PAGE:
Brand size and creativity are the two most important contributors to marketing effectiveness, according to analysis that included thousands of entries to the Effie Awards among its data sources.
Mark Ritson – a consultant who has worked with brands like Johnson & Johnson, De Beers, and Sephora, as well as undertaking duties in academia and the media – assessed several-thousand submissions to the Effie Awards.
Coupled with third-party research, industry wisdom and his own professional experience, he used this dataset to outline the core drivers of effectiveness.
And the top-ranked factor is “how big you already are,” he explained at the Media, Marketing & Effectiveness event convened by thinktv, a marketing and research association dedicated to commercial television in Canada. (For more, read WARC’s in-depth report: The top ten drivers of marketing effectiveness from the Effie Awards – and beyond.)
Why is this the case? Because large brands have developed – among other things – a substantial “share of mind”, “share of shelf”, and equity level with consumers.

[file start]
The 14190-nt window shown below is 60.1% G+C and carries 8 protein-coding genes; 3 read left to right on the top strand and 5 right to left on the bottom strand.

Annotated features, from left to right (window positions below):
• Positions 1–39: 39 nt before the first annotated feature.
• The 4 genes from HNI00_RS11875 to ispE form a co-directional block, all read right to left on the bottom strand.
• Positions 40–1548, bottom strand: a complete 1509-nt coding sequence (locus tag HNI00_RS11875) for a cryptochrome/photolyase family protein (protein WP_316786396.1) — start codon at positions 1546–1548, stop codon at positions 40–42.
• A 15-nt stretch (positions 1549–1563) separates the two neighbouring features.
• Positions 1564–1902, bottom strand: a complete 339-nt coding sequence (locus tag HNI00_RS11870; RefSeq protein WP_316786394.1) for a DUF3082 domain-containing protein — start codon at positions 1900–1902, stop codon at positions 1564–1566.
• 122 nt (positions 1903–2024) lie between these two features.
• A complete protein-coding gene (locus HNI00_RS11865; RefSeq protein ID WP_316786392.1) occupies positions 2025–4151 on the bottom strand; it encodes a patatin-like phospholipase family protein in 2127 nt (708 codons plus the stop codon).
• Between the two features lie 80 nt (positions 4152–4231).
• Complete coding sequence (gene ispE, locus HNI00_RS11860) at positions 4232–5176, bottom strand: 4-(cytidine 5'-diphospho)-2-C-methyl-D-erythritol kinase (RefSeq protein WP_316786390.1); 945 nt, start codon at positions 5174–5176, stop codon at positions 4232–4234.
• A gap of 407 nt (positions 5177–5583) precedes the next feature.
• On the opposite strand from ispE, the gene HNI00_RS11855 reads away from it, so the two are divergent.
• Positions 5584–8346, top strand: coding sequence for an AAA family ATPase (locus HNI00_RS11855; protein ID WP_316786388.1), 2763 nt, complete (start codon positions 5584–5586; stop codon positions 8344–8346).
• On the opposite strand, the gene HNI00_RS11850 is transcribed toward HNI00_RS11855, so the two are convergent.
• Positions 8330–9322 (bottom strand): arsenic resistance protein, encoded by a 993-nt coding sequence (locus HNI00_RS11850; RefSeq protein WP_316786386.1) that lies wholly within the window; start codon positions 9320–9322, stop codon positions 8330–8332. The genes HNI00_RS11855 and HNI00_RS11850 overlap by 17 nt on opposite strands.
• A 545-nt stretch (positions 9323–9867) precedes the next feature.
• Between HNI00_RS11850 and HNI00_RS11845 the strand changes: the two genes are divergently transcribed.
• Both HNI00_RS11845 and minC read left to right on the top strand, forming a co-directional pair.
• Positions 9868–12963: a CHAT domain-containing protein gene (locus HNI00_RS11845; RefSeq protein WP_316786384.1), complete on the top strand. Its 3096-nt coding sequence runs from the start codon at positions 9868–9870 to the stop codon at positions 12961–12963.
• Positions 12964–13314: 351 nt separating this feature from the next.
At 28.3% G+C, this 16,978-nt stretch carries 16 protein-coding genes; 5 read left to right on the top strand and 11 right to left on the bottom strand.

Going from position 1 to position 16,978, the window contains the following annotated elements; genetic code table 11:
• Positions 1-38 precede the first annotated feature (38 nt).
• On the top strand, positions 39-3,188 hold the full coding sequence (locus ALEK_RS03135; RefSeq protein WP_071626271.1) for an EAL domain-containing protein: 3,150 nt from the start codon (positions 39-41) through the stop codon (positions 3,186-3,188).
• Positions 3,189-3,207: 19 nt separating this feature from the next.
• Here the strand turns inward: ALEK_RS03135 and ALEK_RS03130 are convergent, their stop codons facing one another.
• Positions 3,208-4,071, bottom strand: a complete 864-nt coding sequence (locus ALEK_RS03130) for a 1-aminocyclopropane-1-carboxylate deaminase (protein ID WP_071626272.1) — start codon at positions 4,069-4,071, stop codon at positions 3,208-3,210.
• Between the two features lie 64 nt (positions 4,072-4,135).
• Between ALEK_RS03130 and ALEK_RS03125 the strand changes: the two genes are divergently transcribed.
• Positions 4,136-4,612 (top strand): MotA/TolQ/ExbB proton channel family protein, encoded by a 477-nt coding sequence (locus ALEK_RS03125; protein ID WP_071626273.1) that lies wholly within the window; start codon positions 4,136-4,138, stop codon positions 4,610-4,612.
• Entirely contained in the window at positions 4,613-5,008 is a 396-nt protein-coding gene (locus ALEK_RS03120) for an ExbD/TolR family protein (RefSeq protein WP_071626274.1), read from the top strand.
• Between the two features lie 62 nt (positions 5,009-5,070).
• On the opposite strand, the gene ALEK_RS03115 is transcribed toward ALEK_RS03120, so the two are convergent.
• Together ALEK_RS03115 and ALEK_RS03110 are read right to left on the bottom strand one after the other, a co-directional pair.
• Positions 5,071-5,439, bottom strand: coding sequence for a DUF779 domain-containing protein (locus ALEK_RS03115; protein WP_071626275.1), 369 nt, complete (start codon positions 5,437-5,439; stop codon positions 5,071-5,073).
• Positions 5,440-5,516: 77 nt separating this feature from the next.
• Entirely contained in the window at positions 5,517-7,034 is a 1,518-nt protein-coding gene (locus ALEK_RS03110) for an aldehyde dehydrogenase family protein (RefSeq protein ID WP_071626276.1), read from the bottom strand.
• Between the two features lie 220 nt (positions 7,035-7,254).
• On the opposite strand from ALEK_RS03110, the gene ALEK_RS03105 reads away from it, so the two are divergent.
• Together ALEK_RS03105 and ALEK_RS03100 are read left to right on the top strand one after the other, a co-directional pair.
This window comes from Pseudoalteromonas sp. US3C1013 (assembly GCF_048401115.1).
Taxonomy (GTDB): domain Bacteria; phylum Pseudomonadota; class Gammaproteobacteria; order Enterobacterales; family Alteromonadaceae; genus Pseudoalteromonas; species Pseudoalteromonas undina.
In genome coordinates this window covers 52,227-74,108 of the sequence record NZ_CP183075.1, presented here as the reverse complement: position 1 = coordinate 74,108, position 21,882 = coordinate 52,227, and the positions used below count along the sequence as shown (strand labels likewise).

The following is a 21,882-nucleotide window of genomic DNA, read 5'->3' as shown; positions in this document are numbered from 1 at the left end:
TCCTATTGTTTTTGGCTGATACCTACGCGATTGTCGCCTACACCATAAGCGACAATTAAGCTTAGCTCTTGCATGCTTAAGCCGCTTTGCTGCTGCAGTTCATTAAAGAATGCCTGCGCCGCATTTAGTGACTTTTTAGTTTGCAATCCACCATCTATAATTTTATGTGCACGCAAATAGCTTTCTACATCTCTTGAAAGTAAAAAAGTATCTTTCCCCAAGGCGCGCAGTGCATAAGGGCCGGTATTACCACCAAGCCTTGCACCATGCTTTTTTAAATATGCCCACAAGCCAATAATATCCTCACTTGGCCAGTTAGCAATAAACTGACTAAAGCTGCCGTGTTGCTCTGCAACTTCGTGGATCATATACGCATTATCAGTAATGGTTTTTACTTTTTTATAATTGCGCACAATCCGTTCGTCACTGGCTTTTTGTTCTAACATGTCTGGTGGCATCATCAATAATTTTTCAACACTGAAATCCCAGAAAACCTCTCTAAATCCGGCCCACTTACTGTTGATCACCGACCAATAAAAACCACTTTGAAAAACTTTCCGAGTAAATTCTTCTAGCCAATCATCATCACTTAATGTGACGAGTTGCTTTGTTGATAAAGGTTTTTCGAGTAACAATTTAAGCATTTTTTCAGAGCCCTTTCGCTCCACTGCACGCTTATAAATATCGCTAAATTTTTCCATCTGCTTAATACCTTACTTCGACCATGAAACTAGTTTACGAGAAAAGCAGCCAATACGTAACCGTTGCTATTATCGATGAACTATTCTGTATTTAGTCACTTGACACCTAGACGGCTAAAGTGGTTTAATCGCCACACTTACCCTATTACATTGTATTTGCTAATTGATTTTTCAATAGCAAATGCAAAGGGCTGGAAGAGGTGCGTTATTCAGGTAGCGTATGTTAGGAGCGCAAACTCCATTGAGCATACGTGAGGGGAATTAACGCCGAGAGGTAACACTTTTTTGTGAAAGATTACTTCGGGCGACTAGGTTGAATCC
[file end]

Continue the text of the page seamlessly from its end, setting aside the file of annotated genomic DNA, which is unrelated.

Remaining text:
“They have deeper pockets [and]bigger existing salience,” added Ritson. And one of the primary reasons for building a brand is that “it gives you an unfair advantage in future effectiveness”.
For smaller brands, there is a clear lesson: “Unless you’re prepared to bulk up, unless you’re prepared to scratch your way up the league table, you’ll never get there,” Ritson said.
Exceptional creative can help brands – big or small – make an impact, and this claimed second spot among the most important effectiveness drivers as identified by Ritson.
In 2010, and in the Effies cases before this date that Ritson analysed, creative was the dominant theme that was discussed in award submissions.
From 2011 to 2015, media assumed heightened importance – a shift prompted, he suggested, by the rise of digital, the growth of programmatic advertising, concerns about brand safety, and so on.
For submissions in the 2016 and 2017 Effies, it was either creative or a joint emphasis on media and creative that received priority treatment.
A recent study by marketing consultant Peter Field also has warned that short-termism is leading to a decline in creative effectiveness, while Orlando Wood, from research firm System1, has argued that TV ads are skewed towards “left-brain” traits that are linked with immediate results, not long-term growth.
“Creativity drives so much of effectiveness – and we’ve all forgotten it in the last decade,” Ritson affirmed. “We now need to remember it for the decade that comes.”
This article first appeared in www.wired.com
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